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  10. violist
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    violist Gold Member

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    I was going to quit reading after a few falsehoods but decided to be fair and read
    through to the end. Yep, the majority are partially false or obviousnesses, and a few
    are completely bogus. Worthless article, and it's clear that almost nobody quoted
    actually is a pilot or flight attendant.
     
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  11. Newscience

    Newscience Gold Member

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    Yes, those mystery proofreaders were again sleeping! I had also noticed, but corrected in the listing provided. FWIW, I also learned to use a slide rule in high school calculus class, but, let's face it, we're all OBE insofar as technology is concerned. And the computing power of my cell phone alone is likely more than existed in all the world's computers a couple of decades ago. It's a brave new world out there! And Milepoint is a great venue to learn about developments in air travel! :cool:
     
    Last edited: Apr 30, 2014
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  12. Newscience

    Newscience Gold Member

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    Let's see a few of these falsehoods at random:
    Falsehood #1- The water in the lavatory is very dirty. Hmm, go ahead and drink up! I'll pass on it, however.
    Falsehood #2 - Flying with pets. Putting a pet in the cargo section of the airplane is very stressful to the animal. Seems like common sense, and I sure wouldn't put Fluffy or Fido in the cargo section of the plane.
    Falsehood #3 - Bring a TSA-approved lock in case you have to gate-check your carry-on bag. Since this is where most folks keep their valuables, it sounds like good advice, don't you think so?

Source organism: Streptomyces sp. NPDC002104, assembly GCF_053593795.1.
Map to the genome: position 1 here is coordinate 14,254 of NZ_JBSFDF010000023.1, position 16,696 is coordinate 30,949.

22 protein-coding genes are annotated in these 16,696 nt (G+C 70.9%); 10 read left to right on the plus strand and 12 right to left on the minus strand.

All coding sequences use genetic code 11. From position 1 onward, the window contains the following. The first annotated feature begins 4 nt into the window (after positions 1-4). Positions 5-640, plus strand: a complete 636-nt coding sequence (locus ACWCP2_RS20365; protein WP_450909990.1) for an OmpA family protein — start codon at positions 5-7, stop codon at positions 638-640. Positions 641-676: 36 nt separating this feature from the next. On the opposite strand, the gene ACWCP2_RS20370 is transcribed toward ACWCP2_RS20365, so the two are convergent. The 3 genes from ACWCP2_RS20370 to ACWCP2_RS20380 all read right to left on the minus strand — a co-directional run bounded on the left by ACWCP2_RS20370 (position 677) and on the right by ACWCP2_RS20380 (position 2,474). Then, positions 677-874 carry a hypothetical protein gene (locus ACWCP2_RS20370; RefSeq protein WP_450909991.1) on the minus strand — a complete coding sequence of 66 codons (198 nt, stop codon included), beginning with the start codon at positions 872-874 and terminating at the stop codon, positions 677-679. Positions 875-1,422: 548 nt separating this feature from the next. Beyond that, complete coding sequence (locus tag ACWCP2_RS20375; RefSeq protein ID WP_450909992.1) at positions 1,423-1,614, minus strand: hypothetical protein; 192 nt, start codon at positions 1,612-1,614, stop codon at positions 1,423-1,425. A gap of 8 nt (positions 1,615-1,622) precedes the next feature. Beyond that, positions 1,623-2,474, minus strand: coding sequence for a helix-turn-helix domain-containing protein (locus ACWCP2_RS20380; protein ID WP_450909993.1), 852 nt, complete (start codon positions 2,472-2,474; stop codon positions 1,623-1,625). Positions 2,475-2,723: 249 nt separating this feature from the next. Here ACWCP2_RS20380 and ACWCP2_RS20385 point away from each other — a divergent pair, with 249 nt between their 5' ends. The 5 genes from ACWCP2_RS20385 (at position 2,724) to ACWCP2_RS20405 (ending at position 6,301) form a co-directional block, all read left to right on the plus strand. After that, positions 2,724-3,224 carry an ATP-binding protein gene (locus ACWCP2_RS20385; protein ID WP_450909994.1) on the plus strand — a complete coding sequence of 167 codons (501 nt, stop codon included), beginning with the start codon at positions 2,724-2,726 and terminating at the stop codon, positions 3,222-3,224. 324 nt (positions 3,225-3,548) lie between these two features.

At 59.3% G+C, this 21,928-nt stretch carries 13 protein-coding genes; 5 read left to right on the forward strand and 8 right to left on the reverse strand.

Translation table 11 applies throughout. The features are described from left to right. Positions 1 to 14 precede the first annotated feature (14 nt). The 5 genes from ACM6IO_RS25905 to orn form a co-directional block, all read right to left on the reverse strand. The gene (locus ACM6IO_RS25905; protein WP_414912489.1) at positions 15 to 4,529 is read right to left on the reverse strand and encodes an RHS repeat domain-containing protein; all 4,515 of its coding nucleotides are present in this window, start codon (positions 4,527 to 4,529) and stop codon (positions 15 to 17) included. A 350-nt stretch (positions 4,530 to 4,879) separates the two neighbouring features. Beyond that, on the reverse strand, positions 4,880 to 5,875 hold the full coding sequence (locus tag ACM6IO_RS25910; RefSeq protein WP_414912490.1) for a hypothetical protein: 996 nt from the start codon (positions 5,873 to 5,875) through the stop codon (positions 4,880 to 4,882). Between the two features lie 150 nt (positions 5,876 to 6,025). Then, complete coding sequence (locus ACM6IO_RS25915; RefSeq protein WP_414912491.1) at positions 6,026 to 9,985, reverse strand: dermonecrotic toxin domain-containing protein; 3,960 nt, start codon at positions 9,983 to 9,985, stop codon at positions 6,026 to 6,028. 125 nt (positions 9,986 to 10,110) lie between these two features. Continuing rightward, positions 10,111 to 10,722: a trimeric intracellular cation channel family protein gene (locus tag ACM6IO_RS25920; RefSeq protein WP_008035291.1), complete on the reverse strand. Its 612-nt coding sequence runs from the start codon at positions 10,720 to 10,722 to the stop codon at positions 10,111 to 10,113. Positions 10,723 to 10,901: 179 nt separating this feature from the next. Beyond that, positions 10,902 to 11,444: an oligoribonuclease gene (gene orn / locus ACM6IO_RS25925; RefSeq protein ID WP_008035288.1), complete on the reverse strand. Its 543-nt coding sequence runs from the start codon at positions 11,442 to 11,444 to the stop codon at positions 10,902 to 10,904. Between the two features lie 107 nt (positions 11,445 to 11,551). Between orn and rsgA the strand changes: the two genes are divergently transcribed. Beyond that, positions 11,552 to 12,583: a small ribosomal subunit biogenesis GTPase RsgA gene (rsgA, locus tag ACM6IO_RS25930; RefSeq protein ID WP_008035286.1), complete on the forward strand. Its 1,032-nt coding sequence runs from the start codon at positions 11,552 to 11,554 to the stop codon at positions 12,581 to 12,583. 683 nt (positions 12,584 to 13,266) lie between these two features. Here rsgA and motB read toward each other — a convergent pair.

Falsehood #4 - Tipping the FAs could go a long way. I agree. Always be nice to your FAs. If you have a legitimate occasion to tip (let's say on a long-haul flight), why not? This has been the subject of other Milepoint strings, and one Milepointer in particular brings a "King cake" with her for the flight crew on a long-haul trip, when those cakes are in season. It's a bad idea?
    Falsehood #5 - Pilots are sleeping most of the time. Never happen? See: http://www.cnn.com/2013/09/26/travel/airline-pilots-asleep-cockpit/
    http://www.cnn.com/2013/11/20/travel/faa-sleep-disorder-testing/
    http://abcnews.go.com/Blotter/photos/inside-secret-world-tired-pilots-12868682
    Falsehood #6 - Sky Mall is one big rip-off. Heck, why not buy everything you need from Sky Mall? There's not much mark-up there! ;)
    Falsehood #7 - How your checked bags are really treated. Just like they belonged to Donald Trump! At least, that's what I told myself when my Hartmann suit bag was returned to me from a UA long haul flight, looking like it had been first dropped from 10 stories and then run over by a tractor trailer! :(
    Falsehood #8 - Airports haven't covered all of their security bases yet. Well, if they have, how did that 15 year old get into the wheel well of that Maui-bound airplane at San Jose airport? Hmm, couldn't someone just as easily put something else in that wheel well, since the security was so tight?

    Yup, it's all obviously false, and not worth reading! :eek:
     
  13. blackjack-21

    blackjack-21 Gold Member

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    ;)
    Not to confuse the numbers, but: